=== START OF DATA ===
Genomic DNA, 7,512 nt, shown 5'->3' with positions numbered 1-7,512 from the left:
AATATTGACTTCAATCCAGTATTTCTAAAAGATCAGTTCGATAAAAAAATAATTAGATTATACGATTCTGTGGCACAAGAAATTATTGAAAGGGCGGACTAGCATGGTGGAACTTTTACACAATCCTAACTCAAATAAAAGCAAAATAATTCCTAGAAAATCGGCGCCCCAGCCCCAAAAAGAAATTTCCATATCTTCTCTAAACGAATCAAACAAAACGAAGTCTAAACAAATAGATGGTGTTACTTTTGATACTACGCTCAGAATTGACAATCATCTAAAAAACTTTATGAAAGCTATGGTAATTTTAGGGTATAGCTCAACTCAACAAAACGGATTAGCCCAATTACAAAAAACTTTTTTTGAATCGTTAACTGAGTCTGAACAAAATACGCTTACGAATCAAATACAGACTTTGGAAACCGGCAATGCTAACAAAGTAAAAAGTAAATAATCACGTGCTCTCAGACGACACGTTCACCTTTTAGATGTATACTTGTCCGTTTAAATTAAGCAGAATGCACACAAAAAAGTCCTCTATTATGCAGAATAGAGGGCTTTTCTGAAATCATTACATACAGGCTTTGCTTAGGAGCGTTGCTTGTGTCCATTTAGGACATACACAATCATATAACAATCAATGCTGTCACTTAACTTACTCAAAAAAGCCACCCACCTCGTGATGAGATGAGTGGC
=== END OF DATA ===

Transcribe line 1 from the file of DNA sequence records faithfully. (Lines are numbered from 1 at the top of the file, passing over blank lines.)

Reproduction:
Genomic DNA, 7,512 nt, shown 5'->3' with positions numbered 1-7,512 from the left: